Another popular thirst-quencher: Get a pony keg of root beer, either to drink as is or to pour over big scoops of ice cream for root beer floats, thus doubling as food and drink.

 

And, no alcohol. None. Not even for adults. Instead, provide plenty of caffeine, in both hot and cold forms.

 

As for food, keep it simple. One parent bought platters of beef and turkey wraps, then at the last minute added a crockpot of barbecued meatballs and some Oreo cookies. The family ended up eating beef and turkey wraps at every meal for the next week. Her best tip: Go heavy on things that keep -- beverages you would drink, candy, crackers and cheese.

 

Taco bars are popular, partly because people can make their own with various ingredients, appeasing both carnivores and vegetarians. But never discount the appeal of a simple hot dog with fixings. Too ordinary? One family's hot dog feast had a grand finale of "amazing cupcakes" that they purchased.

 

How much food is enough? Less than you think. "People say, 'I invited 200 people, so I have to serve 200 tacos or 200 sundaes," said Venable, co-author of the grad party book. "No, you don't."

 

Here's the Food Formula from www.graduationparty.com: List those who will come hungry (relatives, close friends) and who probably will not attend other parties. List the rest of the people, then cut that number in half. Add the lists together and plan accordingly. "More may come but they won't eat much."

 

Going solo?

 

Joining forces with one or two classmates depends on the families. It makes sense if the guest lists are similar, not so much if one of the students is expecting a slew of relatives. As one student said, "Having to mingle with a lot of randoms is expected, but double that and it makes for some weird encounters."

 

If there are out-of-town guests, a solo party will help them feel they're getting enough time with you.

 

Joint parties are good for stretching a budget, perhaps enabling families to rent a tent or an off-site location. Split the responsibilities for hosting the party and preparing the food. Save all receipts.

 

Crucial for joint parties: Make sure the students have separate boxes clearly marked with their names for cards and gifts.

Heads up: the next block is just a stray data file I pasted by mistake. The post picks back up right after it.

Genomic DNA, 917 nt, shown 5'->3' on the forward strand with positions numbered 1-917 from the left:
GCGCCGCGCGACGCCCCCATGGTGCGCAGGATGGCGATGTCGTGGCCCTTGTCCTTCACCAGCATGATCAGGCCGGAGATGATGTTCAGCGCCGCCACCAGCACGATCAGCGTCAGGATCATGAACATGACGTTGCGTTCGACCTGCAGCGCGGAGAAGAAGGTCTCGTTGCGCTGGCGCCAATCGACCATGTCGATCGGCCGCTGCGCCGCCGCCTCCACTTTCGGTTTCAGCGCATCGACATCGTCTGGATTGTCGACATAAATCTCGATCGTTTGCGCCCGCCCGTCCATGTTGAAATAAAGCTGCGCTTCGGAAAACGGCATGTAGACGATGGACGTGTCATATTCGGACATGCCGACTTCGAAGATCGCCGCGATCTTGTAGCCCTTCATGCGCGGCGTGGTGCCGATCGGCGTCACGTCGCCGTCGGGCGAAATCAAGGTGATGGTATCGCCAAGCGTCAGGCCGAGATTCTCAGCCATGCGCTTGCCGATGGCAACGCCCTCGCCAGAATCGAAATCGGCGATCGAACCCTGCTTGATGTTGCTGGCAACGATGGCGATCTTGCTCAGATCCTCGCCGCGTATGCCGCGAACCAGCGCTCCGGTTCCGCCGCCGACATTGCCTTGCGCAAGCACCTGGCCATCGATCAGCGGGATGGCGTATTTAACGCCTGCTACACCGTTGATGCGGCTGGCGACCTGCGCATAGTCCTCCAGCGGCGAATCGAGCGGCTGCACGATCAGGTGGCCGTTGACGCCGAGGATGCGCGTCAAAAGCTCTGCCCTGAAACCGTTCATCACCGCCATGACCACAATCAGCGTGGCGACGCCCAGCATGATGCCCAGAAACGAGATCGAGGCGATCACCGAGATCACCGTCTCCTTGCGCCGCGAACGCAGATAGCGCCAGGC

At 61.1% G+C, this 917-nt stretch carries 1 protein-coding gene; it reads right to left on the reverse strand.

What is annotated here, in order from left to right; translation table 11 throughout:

Activities

 

Play to your strengths. If you're not a scrapbooker, don't start now. Some grads made their own slide show to run on laptops in the living room and in the basement (to keep people moving around.) Posters or banners that guests can sign are popular. (Again, if it's a joint party, mark each clearly for each student.)

 

Other activities include dunk tanks, lawn games, fortunetellers, moonwalks. But just do one -- never more than two, Venable said. A rented cotton candy machine provides an unexpected treat.

 

Etc.

 

Ask for help. Have someone available to restock food, plates or direct people to beverages. Have someone come early and help with decorations and floral arrangements.

 

Have someone assigned to take candid photos. Borrow tables and chairs from friends and neighbors to save money.

 

If you rent a tent in case of rain, pitch it on the driveway instead of on a lawn that may grow soggy.

 

A shrewd tip from www.graduationparty.com: "Before the cards started arriving, we talked to our son about how he was going to spend the money he received as gifts. We agreed that he could have half of the money, but the other half went into his savings account. I taped the checks to a cupboard and he was allowed to deposit them when the thank-you note was mailed. I'm glad we discussed it ahead of time."

 

A final and perhaps unexpected piece of advice from a parent: "Don't expect your own student to want to stay for the entire length of the party. He or she also wants to go with friends to the next party. So plan on 'dismissing' them from their role of honored guest at least 30 to 45 minutes before the party ends."

 

Kim Ode 612-673-7185 kimode@startribune.comBY Kim Ode